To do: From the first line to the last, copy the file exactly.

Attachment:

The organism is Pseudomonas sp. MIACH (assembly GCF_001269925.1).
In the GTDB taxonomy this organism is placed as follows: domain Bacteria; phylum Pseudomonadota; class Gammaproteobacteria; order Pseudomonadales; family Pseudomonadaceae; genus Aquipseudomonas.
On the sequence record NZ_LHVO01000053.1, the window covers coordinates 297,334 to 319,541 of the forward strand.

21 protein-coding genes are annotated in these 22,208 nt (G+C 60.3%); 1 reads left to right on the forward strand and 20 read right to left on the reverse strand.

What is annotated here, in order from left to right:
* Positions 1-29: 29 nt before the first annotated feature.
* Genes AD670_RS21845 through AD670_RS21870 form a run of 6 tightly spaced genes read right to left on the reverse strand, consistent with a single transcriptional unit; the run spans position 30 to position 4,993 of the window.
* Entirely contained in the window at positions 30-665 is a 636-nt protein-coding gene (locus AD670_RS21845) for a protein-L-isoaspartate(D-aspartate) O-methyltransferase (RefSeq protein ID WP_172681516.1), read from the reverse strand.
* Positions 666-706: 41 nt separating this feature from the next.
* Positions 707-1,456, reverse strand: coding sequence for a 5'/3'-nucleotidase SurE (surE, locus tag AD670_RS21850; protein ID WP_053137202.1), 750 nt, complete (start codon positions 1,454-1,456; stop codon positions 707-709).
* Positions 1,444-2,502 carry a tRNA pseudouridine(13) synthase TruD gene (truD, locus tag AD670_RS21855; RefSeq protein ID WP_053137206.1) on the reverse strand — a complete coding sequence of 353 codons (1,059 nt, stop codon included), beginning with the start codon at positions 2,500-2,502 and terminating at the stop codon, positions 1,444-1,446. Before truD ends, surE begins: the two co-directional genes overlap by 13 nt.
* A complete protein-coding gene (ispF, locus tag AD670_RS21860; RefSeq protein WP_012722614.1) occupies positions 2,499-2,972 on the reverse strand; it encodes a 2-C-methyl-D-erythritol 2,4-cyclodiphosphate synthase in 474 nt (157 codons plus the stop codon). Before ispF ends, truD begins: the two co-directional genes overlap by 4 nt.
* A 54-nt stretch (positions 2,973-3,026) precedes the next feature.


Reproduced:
The organism is Pseudomonas sp. MIACH (assembly GCF_001269925.1).
In the GTDB taxonomy this organism is placed as follows: domain Bacteria; phylum Pseudomonadota; class Gammaproteobacteria; order Pseudomonadales; family Pseudomonadaceae; genus Aquipseudomonas.
On the sequence record NZ_LHVO01000053.1, the window covers coordinates 297,334 to 319,541 of the forward strand.

21 protein-coding genes are annotated in these 22,208 nt (G+C 60.3%); 1 reads left to right on the forward strand and 20 read right to left on the reverse strand.

What is annotated here, in order from left to right:
* Positions 1-29: 29 nt before the first annotated feature.
* Genes AD670_RS21845 through AD670_RS21870 form a run of 6 tightly spaced genes read right to left on the reverse strand, consistent with a single transcriptional unit; the run spans position 30 to position 4,993 of the window.
* Entirely contained in the window at positions 30-665 is a 636-nt protein-coding gene (locus AD670_RS21845) for a protein-L-isoaspartate(D-aspartate) O-methyltransferase (RefSeq protein ID WP_172681516.1), read from the reverse strand.
* Positions 666-706: 41 nt separating this feature from the next.
* Positions 707-1,456, reverse strand: coding sequence for a 5'/3'-nucleotidase SurE (surE, locus tag AD670_RS21850; protein ID WP_053137202.1), 750 nt, complete (start codon positions 1,454-1,456; stop codon positions 707-709).
* Positions 1,444-2,502 carry a tRNA pseudouridine(13) synthase TruD gene (truD, locus tag AD670_RS21855; RefSeq protein ID WP_053137206.1) on the reverse strand — a complete coding sequence of 353 codons (1,059 nt, stop codon included), beginning with the start codon at positions 2,500-2,502 and terminating at the stop codon, positions 1,444-1,446. Before truD ends, surE begins: the two co-directional genes overlap by 13 nt.
* A complete protein-coding gene (ispF, locus tag AD670_RS21860; RefSeq protein WP_012722614.1) occupies positions 2,499-2,972 on the reverse strand; it encodes a 2-C-methyl-D-erythritol 2,4-cyclodiphosphate synthase in 474 nt (157 codons plus the stop codon). Before ispF ends, truD begins: the two co-directional genes overlap by 4 nt.
* A 54-nt stretch (positions 2,973-3,026) precedes the next feature.